Where to begin? We’ve laid out a six-step plan to take you from start to finish.

Step 1: Assess Who’s Missing

Take stock of your current clients, and get a feel for who isn’t coming to your classes. You can start to look at who may or may not be showing up in terms of a variety of factors, including race/ethnicity, age, ability, gender identity, sexuality, body size/shape, and more. 

We recommend that you pay particular attention to race and ethnicity because these factors tend to cut across other marginalized groups. For example, a queer person of color is more often marginalized and excluded than a queer white person simply because their queer identity is compounded with their racial identity. And we recommend paying particular attention to South Asian identity because yoga was developed and codified in South Asia, and many studios in the West create an atmosphere where appropriation is the norm.

Next, look at who’s in the room during your planning meetings, when you set up the calendar for trainings and workshops, and when you decide on pricing and what types of classes to offer. If the people you’ve recruited to help make decisions are all in the same life situation and don’t represent the diversity you’d like to see in your business, then how will you know how to address and invite in those you’re missing?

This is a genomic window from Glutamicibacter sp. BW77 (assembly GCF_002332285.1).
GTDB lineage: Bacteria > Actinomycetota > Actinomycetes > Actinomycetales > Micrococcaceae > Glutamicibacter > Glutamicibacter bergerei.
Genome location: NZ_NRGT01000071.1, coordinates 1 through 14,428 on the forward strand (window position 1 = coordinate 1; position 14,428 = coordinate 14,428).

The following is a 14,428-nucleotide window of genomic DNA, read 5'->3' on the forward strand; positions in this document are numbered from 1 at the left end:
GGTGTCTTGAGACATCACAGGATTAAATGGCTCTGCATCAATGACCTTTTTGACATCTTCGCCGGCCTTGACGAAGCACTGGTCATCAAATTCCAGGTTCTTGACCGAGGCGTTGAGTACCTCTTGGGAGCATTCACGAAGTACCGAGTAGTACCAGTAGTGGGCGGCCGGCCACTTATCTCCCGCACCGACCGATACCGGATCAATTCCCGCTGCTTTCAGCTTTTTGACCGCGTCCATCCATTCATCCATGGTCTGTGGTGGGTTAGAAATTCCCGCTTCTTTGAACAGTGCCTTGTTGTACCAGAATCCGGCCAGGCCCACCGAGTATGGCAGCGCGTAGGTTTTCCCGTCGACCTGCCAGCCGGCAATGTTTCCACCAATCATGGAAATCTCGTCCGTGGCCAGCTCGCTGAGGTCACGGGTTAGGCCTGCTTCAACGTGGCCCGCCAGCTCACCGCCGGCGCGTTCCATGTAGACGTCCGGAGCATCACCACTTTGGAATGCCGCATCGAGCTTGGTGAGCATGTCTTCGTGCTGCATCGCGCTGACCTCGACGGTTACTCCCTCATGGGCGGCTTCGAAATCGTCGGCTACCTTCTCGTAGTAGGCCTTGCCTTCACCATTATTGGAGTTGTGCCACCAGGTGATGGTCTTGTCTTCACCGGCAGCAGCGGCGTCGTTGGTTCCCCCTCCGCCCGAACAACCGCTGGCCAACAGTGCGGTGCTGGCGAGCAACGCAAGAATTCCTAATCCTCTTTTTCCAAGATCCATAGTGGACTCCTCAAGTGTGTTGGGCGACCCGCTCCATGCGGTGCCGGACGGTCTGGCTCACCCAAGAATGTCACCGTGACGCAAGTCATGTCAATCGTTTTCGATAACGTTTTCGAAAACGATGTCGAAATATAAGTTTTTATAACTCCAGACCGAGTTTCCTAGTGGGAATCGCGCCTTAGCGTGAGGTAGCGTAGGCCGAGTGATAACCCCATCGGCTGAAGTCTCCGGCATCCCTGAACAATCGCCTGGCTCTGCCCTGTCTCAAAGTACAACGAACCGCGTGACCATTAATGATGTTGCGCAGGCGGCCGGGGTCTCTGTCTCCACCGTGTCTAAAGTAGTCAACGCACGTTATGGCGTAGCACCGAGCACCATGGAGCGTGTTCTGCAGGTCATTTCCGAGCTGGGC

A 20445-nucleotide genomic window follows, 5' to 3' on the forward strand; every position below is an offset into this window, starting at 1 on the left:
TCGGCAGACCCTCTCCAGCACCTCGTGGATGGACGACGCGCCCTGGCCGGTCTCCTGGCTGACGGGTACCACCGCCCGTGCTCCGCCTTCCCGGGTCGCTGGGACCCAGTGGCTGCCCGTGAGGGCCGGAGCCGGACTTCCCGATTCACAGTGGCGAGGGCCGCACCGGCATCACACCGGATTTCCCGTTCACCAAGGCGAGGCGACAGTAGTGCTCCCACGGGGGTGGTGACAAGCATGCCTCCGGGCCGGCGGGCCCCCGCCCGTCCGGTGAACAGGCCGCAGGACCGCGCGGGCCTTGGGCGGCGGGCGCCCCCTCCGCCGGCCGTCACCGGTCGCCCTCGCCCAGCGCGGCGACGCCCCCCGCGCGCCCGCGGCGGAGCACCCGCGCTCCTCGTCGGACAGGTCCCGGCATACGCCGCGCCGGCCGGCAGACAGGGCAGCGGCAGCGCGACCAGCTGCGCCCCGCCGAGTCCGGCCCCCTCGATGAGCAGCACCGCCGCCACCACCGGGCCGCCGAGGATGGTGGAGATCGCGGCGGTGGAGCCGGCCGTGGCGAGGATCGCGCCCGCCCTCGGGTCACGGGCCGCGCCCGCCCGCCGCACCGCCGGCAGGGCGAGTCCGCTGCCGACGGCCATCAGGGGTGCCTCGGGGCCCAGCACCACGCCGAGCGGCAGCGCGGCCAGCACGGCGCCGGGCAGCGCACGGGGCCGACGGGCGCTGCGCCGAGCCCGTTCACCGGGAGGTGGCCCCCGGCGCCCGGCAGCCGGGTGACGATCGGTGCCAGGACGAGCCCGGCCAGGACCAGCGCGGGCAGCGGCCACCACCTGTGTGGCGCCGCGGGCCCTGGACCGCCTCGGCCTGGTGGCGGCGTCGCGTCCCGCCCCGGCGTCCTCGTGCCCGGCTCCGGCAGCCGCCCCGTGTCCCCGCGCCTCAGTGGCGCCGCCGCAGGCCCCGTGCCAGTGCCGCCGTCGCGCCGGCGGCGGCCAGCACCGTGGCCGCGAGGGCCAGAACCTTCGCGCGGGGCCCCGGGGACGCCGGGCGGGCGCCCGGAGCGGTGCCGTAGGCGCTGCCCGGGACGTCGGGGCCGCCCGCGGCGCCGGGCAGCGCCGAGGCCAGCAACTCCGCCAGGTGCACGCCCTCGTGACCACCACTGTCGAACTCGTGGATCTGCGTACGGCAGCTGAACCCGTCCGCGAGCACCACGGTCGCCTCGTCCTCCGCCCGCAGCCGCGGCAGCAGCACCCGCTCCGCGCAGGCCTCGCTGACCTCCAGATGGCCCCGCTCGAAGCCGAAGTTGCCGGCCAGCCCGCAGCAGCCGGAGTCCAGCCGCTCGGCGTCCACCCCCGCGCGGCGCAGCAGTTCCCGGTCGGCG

Assessing your internal structures starts at the top: with the owner(s), management team, and anyone in an advisory capacity. These are the people who make the decisions that really drive the narrative. It doesn’t do anybody any good if all of your volunteers, hourly staff, and teachers ask for change, but no one at the top ever agrees. 

Step 2: Do Market Research

After you’ve assessed who is currently showing up in your community and who isn’t, you’ll need to understand why certain people are missing from your community. 

Examining your business culture allows you to understand the many ways it is distinct. But if your business is white-owned or operates in a location where white folks comprise the dominant social group (having the most power and privilege), then chances are your business is perpetuating some of the traits of white supremacy culture.* We recommend you research these characteristics (examples include: Fear of Open Conflict, Perfectionism, and Sense of Urgency) and start to understand how your business practices may be embodying them and how this impacts the marginalized groups you hope to include.